At least one black activist leader was surprised when President Obama criticized a Cambridge, Mass., cop for "stupidly" arresting Henry Louis Gates Jr. and suggesting that minorities are often singled out and stopped by police.
"Have some people wanted him to bring this up sooner?" asked civil rights activist, the Rev. Al Sharpton. "Of course, we have. But the timing had to be right. He had the courage to take a position at a time when he knows some people will disagree."
"If he hadn't addressed it, it would have looked like he was ducking. I was surprised he said what he said, because his words brought the conversation to a new level," Sharpton said.
Although Obama has been vocal on past civil rights issues, he largely avoided race during the presidential campaign except for a singular speech he gave on the issue after his pastor was found to have made anti-American statements.
"No one wants to talk about race," said Donna Brazile, a Democratic strategist and ABC News consultant. "He [Obama] does not inject race into the conversation regularly because it clears the room. There are designated times, like Martin Luther King Jr. Day or when we have a large gathering of black folks, like at the NAACP recently, but that's about it."
"In this case, he was asked a question directly, and he answered it honestly," she added.
Taking the final question at an hour-long press conference devoted to health care, Obama weighed in on the Gates case, implying that the black scholar should never have been arrested once cops established he lived in the home they thought he was trying to burglarize.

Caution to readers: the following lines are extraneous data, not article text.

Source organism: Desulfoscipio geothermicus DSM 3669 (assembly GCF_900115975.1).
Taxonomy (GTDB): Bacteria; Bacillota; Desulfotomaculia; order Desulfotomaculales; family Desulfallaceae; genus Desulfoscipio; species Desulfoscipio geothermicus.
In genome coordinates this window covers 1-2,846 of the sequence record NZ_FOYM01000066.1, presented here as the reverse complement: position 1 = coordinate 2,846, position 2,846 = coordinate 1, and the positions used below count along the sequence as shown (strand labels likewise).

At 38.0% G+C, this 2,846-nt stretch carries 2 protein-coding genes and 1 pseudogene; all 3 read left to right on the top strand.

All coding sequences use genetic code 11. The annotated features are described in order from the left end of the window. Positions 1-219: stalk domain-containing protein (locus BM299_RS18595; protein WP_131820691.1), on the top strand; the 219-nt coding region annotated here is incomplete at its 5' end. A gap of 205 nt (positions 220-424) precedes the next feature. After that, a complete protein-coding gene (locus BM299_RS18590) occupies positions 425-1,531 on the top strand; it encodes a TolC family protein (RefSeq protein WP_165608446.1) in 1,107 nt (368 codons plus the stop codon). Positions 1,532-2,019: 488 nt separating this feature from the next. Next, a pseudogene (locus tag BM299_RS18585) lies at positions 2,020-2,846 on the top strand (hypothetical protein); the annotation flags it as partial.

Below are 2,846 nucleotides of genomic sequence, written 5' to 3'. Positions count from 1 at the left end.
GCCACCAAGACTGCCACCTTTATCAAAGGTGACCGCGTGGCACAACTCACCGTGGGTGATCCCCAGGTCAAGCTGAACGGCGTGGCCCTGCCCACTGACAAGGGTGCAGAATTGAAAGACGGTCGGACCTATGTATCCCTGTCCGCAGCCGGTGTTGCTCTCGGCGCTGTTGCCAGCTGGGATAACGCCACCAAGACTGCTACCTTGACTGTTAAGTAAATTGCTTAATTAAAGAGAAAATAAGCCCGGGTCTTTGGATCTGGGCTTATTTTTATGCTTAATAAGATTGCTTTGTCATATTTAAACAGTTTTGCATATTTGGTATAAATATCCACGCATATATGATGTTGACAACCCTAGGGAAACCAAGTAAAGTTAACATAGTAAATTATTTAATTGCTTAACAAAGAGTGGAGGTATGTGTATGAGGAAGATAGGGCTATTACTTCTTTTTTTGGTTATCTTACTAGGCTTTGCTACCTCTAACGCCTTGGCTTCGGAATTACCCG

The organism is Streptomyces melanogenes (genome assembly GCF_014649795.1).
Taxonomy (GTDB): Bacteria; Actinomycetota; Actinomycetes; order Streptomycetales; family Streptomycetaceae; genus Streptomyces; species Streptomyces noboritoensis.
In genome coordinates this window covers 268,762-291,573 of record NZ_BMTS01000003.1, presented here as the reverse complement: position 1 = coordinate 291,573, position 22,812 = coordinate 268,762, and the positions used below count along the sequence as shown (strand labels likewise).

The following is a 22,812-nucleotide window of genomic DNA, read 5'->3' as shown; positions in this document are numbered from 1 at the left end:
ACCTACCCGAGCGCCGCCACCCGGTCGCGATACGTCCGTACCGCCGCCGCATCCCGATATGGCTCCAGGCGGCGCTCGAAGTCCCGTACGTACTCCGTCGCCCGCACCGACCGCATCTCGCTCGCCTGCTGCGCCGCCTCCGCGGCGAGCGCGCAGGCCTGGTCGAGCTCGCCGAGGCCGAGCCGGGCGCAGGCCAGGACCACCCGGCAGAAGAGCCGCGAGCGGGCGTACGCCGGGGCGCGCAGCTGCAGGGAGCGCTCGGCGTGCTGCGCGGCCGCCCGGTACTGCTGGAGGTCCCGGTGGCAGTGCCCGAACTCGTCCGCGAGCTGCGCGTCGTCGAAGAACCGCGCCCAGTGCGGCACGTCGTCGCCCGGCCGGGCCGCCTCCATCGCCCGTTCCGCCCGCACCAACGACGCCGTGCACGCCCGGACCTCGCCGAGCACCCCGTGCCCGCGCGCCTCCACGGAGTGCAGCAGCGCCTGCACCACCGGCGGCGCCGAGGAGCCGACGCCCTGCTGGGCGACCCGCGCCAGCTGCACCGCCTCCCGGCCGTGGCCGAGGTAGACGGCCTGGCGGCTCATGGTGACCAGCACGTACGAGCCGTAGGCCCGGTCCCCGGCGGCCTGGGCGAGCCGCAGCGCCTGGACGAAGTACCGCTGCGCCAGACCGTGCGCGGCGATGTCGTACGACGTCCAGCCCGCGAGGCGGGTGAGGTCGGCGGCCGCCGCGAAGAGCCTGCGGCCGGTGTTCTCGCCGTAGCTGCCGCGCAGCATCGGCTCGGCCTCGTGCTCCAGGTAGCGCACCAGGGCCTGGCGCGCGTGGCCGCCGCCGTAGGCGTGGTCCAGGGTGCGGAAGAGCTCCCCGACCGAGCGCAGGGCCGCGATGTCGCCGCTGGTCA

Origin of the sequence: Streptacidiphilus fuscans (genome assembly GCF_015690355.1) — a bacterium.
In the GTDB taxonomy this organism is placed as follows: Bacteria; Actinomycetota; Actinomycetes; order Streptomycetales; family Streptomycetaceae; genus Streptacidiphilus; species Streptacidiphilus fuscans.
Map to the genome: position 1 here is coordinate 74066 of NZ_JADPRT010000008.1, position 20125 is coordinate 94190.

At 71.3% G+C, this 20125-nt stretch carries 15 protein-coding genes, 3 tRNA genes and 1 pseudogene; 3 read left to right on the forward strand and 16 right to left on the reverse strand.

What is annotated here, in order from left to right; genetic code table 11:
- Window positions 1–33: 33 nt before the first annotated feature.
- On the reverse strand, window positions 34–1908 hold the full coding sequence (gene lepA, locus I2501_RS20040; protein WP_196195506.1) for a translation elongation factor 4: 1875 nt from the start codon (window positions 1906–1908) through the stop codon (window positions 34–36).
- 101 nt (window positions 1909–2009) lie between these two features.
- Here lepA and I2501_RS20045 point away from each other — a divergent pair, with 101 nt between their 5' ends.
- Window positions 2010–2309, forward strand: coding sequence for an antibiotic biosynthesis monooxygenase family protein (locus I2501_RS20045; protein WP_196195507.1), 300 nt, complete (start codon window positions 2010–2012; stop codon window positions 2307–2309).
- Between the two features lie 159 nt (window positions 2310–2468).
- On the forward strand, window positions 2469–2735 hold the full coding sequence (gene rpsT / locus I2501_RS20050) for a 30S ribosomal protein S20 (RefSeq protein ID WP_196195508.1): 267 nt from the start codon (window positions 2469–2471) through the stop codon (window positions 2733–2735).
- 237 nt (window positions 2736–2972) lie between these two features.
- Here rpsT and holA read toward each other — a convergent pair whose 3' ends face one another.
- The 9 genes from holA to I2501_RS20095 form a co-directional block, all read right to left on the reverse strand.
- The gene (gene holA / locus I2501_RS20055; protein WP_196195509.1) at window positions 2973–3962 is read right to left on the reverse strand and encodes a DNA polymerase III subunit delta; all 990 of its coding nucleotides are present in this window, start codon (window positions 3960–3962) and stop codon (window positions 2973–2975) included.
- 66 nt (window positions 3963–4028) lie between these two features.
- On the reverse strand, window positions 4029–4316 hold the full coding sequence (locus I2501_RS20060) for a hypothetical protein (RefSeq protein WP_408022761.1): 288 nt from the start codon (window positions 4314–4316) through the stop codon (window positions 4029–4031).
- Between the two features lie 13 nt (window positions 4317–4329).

"I think it's fair to say, number one, any of us would be pretty angry. Number two, that the Cambridge police acted stupidly in arresting somebody when there was already proof that they were in their own home," Obama said.
The president continued by saying, "I think we know separate and apart from this incident is that there's a long history in this country of African-Americans and Latinos being stopped by law enforcement disproportionately. That's just a fact."
Some observers questioned whether the president should have so strongly backed Gates, a longtime friend, over the police who arrested him without fully knowing exactly what took place between the professor and Cambridge Police Sgt. James Crowley.
George Stephanopoulos, ABC News' senior Washington correspondent, said Obama "crossed the line when he said the police acted stupidly."
"I think he was doing fine up until that point where he said the police acted stupidly. [Those were] the most vivid words of the press conference and it was clearly a case where he was taking sides in the dispute even though he confessed that he wasn't there."
Though charges were dropped, Gates has loudly declared his arrest was a result of racial profiling.
Obama never used the term racial profiling in his answer, but the president was insistent that African Americans and Latinos are unfairly targeted by the police.
Some 76 percent of African-Americans in an ABC News/Washington Post poll conducted in January said blacks in their community do not receive equal treatment as whites from the police. (Fewer than half as many whites, 34 percent, shared that view.)
Thirty-seven percent of blacks said they feel they personally have been stopped by the police solely because of their race – soaring to 59 percent of black men, compared with 22 percent of black women.